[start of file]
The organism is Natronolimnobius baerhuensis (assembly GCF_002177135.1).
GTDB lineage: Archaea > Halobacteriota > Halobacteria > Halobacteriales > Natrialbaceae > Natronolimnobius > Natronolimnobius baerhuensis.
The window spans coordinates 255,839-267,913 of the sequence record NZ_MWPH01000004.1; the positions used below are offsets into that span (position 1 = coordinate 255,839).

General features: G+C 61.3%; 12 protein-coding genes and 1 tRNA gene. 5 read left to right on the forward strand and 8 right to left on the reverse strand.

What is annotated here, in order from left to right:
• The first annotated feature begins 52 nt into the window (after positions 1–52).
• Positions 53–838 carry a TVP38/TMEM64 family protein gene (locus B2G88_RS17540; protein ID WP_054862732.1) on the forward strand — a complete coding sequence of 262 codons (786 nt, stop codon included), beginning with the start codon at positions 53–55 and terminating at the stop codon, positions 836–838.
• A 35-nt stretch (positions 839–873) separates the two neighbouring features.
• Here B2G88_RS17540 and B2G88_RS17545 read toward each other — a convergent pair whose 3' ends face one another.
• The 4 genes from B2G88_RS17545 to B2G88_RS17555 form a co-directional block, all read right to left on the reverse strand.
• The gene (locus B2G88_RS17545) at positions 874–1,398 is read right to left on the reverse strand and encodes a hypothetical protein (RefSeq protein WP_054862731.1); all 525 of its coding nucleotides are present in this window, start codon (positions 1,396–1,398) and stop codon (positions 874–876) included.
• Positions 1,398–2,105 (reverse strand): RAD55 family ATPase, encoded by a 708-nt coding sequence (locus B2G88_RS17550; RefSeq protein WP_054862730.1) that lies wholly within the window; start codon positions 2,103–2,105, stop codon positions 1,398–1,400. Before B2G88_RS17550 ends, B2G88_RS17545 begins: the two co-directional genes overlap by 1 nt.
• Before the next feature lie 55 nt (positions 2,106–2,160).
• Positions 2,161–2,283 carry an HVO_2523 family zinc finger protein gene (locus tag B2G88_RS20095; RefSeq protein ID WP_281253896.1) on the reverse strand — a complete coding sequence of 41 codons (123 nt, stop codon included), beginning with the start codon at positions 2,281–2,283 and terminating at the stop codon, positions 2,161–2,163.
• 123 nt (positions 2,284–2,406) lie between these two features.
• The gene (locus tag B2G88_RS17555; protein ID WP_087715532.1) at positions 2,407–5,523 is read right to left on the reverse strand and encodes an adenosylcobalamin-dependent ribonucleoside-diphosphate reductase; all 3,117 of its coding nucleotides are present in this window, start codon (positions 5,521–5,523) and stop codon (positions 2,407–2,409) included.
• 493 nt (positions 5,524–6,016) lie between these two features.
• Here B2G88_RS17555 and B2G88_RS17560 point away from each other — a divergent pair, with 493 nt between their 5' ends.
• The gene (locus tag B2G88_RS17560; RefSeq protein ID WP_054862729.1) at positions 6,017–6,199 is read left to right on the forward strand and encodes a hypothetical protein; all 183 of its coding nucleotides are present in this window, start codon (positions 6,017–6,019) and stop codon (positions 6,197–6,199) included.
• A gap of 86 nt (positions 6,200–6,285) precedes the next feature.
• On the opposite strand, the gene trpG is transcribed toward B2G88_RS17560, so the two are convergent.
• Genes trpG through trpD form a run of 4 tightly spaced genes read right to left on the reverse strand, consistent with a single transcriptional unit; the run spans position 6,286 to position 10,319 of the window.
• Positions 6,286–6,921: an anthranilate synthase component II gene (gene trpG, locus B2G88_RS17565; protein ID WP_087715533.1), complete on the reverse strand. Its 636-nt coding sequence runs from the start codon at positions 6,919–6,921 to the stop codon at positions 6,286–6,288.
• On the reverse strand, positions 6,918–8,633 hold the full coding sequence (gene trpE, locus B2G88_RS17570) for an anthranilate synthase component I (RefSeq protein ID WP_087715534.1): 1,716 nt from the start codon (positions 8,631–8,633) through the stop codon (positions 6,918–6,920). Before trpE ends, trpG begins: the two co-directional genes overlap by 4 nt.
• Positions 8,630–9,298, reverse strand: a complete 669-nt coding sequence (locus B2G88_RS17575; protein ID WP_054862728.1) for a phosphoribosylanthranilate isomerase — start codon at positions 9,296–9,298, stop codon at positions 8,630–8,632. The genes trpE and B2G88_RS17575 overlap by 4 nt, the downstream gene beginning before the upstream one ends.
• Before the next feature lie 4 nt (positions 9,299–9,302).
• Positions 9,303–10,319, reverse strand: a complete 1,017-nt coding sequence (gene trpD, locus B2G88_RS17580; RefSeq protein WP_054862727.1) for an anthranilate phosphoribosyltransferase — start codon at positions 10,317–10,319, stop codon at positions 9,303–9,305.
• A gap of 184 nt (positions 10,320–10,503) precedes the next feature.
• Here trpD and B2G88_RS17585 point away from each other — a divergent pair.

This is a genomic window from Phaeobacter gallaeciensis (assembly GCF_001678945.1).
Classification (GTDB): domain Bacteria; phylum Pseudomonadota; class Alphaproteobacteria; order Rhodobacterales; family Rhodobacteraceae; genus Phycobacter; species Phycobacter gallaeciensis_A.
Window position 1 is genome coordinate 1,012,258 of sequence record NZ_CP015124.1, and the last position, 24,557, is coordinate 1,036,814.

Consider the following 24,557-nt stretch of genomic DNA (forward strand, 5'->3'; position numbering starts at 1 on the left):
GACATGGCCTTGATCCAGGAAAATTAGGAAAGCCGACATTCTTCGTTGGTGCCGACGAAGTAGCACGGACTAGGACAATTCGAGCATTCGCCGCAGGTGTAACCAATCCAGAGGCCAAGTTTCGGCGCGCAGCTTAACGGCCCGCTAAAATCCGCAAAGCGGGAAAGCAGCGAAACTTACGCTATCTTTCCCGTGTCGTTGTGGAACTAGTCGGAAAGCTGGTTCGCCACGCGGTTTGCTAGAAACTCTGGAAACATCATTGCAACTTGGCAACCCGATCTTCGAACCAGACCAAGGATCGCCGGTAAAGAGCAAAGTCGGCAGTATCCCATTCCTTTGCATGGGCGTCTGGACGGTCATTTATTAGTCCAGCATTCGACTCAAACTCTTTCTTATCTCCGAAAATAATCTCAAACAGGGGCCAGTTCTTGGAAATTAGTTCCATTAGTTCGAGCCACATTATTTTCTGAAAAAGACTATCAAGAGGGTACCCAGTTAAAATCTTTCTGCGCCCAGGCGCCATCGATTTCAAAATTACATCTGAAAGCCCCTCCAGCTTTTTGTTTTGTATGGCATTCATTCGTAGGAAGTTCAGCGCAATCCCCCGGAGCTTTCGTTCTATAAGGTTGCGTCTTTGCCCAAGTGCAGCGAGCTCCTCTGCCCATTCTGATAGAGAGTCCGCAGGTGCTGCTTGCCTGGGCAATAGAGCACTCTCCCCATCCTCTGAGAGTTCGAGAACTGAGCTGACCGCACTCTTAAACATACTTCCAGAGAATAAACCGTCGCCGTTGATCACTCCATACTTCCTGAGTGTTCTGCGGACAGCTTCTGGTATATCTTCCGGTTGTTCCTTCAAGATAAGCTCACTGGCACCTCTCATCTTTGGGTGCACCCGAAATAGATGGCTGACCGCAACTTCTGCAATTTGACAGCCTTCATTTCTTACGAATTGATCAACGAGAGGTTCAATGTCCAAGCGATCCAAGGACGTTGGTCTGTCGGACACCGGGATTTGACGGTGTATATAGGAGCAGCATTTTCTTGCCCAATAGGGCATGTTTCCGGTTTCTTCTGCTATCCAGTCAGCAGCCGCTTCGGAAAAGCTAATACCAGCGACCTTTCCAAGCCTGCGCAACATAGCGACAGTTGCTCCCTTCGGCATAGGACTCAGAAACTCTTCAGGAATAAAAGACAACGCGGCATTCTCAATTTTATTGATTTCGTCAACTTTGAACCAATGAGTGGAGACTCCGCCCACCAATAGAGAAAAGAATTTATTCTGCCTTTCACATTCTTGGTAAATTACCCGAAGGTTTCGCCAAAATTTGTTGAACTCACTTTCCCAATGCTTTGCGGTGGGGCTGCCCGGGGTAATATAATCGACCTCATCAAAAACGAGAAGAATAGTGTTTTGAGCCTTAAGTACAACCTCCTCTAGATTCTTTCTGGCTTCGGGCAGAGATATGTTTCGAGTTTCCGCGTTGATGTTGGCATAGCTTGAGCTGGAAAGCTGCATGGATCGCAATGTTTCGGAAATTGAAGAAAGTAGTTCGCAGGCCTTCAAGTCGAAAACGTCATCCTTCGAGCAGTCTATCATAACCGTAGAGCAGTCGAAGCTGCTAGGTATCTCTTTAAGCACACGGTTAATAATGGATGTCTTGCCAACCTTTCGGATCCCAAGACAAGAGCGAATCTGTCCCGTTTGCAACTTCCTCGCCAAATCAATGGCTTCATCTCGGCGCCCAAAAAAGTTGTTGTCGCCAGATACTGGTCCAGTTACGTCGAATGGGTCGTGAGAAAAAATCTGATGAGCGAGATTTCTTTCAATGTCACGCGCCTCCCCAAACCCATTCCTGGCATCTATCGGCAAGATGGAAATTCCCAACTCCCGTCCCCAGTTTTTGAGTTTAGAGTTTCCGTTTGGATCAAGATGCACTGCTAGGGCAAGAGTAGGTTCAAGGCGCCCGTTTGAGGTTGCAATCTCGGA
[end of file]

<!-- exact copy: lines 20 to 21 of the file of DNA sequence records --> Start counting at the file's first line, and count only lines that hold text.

• A gap of 86 nt (positions 6,200–6,285) precedes the next feature.
• On the opposite strand, the gene trpG is transcribed toward B2G88_RS17560, so the two are convergent.